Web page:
You Brought Me The Ocean, a graphic normal published by DC Comics, is set to be released on June 16th, 2020. The graphic novel was written by Alex Sanchez, illustrated by Julie Maroh, and lettered by Daron Bennett. The story follows Jake Hyde, a high school kid who desperately wants to leave his hometown. Jake has always been attracted to the ocean and dreams of being closer to it. To make this happen, he sent an application to a college on the east coast that has an oceanography program. However, he’s worried about telling Maria, his best friend. To make matters worse, Jake has to deal with his mother’s constant fear of the open water. But, things start to change after Jake develops feelings for Kenny, one of his classmates. Suddenly, Jake finds himself worried about coming out to the most important people in his life and discovering the secret of why he’s always been attracted to the ocean.
I’ll be honest and admit that I wasn’t quite familiar with who Jake Hyde was or the fact that this would act as an origin story to an already-established character. I decided to pick up this graphic novel because of its premise focusing around the LGBTQ+ community. I haven’t read too many other comic stories that include Jake, but I’m glad that his identity was the main focus of this graphic novel. As I was reading the story, I found myself wishing that a graphic novel like this one existed while I was growing up. This is a graphic novel that I know many people, including personal friends, would have benefited from reading.
Aside from the premise of You Brought Me The Ocean, I was really blown away by Maroh’s artwork. It’s one thing for the artwork to just accompany the story, but Maroh completely elevated the emotion and overall quality of the story. For instance, the raw emotion given by Jake reflecting on his hike with Kenny gave me chills. His thoughts on the overall experience would have been sufficient to paint a picture in the minds of the reader. However, the pictures add so much more to give us a better idea of how he feels. Looking at the world map and then at himself in the mirror show his desire to escape from his life but feels trapped in his own body. The final two images on the page show Jake feeling defeated but still looking directly at the fish in front of him. I can’t remember the last time I read a comic book or graphic novel where the artwork went above and beyond to give off this much emotion. It shows me that time and dedication went into making something truly special.
The writing in You Brought Me The Ocean is superb. What makes the writing really stand out is the fact that it’s written by someone who is a part of the LGBTQ+ community. The entire graphic novel would be different if someone else had written the story. Sanchez didn’t ignore any part of Jake’s identity that had already been established in the past, which is incredible. If anything, he expanded on the character’s identity to make him a more fleshed-out character that more people could relate with at any capacity.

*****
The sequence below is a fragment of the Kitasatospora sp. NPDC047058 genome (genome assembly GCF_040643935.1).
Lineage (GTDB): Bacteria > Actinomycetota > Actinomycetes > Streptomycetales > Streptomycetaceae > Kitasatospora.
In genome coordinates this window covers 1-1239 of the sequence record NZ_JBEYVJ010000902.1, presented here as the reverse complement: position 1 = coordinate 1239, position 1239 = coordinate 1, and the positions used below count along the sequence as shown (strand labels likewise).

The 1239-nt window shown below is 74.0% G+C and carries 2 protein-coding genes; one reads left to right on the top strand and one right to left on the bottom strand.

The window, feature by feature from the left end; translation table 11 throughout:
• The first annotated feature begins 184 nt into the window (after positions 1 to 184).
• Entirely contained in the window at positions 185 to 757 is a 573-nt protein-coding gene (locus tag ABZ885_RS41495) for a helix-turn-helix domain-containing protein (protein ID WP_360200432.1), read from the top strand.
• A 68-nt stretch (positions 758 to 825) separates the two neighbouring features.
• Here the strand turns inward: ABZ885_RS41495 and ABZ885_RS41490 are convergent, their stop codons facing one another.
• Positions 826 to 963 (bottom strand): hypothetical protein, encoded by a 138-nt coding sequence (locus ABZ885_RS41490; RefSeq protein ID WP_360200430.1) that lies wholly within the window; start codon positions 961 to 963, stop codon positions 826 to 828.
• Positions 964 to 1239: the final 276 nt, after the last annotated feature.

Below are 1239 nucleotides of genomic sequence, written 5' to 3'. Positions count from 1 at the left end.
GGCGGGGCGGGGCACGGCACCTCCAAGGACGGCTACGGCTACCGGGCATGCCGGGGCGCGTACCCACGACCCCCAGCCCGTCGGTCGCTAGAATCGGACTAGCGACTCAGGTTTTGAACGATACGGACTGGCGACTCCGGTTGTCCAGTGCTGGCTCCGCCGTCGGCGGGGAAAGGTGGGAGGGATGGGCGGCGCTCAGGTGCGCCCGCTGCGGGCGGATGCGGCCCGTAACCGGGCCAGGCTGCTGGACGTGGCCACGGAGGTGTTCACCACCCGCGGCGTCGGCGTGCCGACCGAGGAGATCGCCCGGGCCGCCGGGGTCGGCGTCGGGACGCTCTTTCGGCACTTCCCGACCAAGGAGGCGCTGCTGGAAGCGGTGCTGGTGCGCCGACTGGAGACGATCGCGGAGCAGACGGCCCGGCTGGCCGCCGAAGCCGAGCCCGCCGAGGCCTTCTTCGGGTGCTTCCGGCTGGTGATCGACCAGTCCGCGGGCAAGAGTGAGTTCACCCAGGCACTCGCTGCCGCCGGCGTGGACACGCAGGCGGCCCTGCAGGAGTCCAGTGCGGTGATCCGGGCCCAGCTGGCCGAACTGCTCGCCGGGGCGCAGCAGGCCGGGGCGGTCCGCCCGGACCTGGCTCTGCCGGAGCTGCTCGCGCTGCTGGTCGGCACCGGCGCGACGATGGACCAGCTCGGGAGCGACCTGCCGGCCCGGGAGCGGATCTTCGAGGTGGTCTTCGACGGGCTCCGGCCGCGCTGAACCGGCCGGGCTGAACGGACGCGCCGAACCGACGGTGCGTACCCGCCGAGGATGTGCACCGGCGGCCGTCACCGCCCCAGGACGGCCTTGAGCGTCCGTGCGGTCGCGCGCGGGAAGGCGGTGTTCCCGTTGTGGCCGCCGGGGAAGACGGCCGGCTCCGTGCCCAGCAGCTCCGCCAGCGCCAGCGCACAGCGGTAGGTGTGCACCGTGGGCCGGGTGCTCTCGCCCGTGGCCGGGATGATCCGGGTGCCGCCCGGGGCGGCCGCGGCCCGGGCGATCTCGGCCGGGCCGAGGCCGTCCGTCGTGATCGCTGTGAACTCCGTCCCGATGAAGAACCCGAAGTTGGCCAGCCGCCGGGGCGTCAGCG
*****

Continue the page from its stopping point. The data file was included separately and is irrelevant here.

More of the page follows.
I also appreciated the few instances where Spanish was included in the story. It made the story much more personal since I have people in my life who speak like this in their everyday lives. The writing alone is enough to make me want to read this graphic novel over again whenever I get the chance.
There were a few issues that I had with You Brought Me The Ocean, but not enough to fully pull me out of the story. For one, I wanted Spanish to play a bigger role in the story. If a few moments of dialogue were going to incorporate Spanish, it would make sense to add more of them. It would do incredible for Latinx representation in the world of comic books and graphic novels. On top of that, the lettering at times made it difficult for me to read the story. There’d be times where the letters would clash with either the drawings or the colors used in panels.
Overall, I really enjoyed reading You Brought Me The Ocean. This graphic novel does an incredible job of supporting representation for the LGBTQ+ community, which correlates with June being Pride Month. Maroh’s artwork adds a lot of emotion to the story that elevated the graphic novel to new heights. The writing feels personal, which is something I’m sure many readers will appreciate. I’m very grateful for having read this incredible graphic novel. It may very well earn a spot on my “Best Books of 2020” list.
You Bought Me The Ocean is set to be released on June 16th wherever comic books and graphic novels are sold.
You Brought Me The Ocean
This graphic novel does an incredible job of supporting representation for the LGBTQ+ community, which correlates with June being Pride Month. Maroh’s artwork adds a lot of emotion to the story that elevated the graphic novel to new heights. The writing feels personal, which is something I’m sure many readers will appreciate.